The second day of our trip, we got up very early to try to beat the heat. It was already quite hot at 6 a.m. but we set out anyway. By about noon we were really suffering and my son and I climbed a rather high bluff to try to get a birds eye view of the landscape HOPING that we would spot the town of Cherry Creek or at least a ranch or road that would lead us out of the river!
I brought my 12 year old daughter and 14 year old son along with me and it was so hot at 9a.m. that they ate breakfast in the water. The water itself was as warm as bathwater. They couldn't wear shorts or take a shirt off either, because the sandflies were so thick and biting so badly that we all wore clothing for protection. At the end of the day there were welts and blood from the bites - the flies were so awful! The scenery was probably quite nice but we mostly will remember the heat and flies and a bull that wouldn't move out of the way in the river. As much hardship as we seemed to have to endure, the kids remarkably commented that they were glad they did this trip with me, and the two who stayed home were even jealous of our "adventure". (It was truly nothing to be envied although we did come away with some good stories.)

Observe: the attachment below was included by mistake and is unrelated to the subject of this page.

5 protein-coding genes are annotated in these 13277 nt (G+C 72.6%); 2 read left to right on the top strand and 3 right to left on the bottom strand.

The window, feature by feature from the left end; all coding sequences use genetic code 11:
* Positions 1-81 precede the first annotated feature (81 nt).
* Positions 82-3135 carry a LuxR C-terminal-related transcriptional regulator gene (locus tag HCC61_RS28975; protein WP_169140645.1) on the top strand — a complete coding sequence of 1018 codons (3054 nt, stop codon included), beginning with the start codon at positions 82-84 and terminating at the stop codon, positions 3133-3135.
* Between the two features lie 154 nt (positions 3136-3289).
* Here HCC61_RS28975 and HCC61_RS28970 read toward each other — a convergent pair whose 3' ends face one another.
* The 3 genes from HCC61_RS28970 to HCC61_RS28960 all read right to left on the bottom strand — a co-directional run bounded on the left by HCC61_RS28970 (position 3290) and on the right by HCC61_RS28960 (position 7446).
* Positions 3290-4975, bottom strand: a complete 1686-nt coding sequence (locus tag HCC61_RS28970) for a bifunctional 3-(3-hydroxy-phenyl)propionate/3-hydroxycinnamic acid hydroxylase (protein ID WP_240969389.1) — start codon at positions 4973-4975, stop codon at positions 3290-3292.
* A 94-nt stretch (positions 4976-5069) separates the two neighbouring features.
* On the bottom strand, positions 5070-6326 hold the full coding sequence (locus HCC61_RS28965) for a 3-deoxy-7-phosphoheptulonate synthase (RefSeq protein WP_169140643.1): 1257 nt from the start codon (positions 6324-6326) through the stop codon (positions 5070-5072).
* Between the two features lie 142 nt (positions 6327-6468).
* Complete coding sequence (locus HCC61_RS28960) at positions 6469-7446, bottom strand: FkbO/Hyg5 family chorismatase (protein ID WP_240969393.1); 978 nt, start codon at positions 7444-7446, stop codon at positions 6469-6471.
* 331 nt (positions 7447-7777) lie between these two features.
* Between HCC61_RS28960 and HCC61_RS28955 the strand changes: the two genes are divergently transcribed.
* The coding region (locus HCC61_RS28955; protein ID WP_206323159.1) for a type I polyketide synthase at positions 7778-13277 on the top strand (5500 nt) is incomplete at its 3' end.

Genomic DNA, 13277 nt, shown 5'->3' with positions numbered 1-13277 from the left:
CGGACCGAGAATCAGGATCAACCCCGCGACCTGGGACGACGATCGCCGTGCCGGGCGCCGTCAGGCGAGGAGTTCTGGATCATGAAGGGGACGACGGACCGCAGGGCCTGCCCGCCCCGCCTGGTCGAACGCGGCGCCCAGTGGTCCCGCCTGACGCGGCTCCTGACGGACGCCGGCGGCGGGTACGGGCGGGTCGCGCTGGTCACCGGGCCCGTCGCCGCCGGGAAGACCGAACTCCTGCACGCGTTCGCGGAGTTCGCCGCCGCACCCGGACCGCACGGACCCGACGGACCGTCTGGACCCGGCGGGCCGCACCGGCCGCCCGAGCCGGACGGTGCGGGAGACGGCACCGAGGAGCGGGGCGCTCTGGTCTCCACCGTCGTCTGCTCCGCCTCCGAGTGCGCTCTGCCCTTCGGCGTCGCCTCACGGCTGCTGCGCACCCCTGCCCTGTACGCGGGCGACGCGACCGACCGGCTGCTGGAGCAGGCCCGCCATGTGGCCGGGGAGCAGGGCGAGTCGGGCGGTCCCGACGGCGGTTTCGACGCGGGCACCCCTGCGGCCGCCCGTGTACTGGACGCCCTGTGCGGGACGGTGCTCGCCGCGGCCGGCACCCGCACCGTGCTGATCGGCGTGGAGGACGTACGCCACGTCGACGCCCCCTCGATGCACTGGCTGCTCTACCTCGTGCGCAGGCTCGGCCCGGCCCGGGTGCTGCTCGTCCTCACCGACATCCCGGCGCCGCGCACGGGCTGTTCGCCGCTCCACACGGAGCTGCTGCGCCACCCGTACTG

One of the funniest things that happened was after we got out of the river. Our "rescuer", a native american cowboy, pulled our canoes out of the river with a lariat rope and put them in the back of his horse trailer. While we were chatting on the way back to Bridger, he told us that he had had to perform a "dirty deed" that morning - and was trying to eradicate prairie dogs from his pasture. Growing up in the Midwest I understand the nuisance these little critters can create to farmers and ranchers, but my friend from Ottawa, Ontario who has spent very little time outside a city, responded with the question, "Why? Were they attacking your cattle?"
Boy, did we look like idiots. I tried to cover for my urban friend but it was apparent we were out of our element.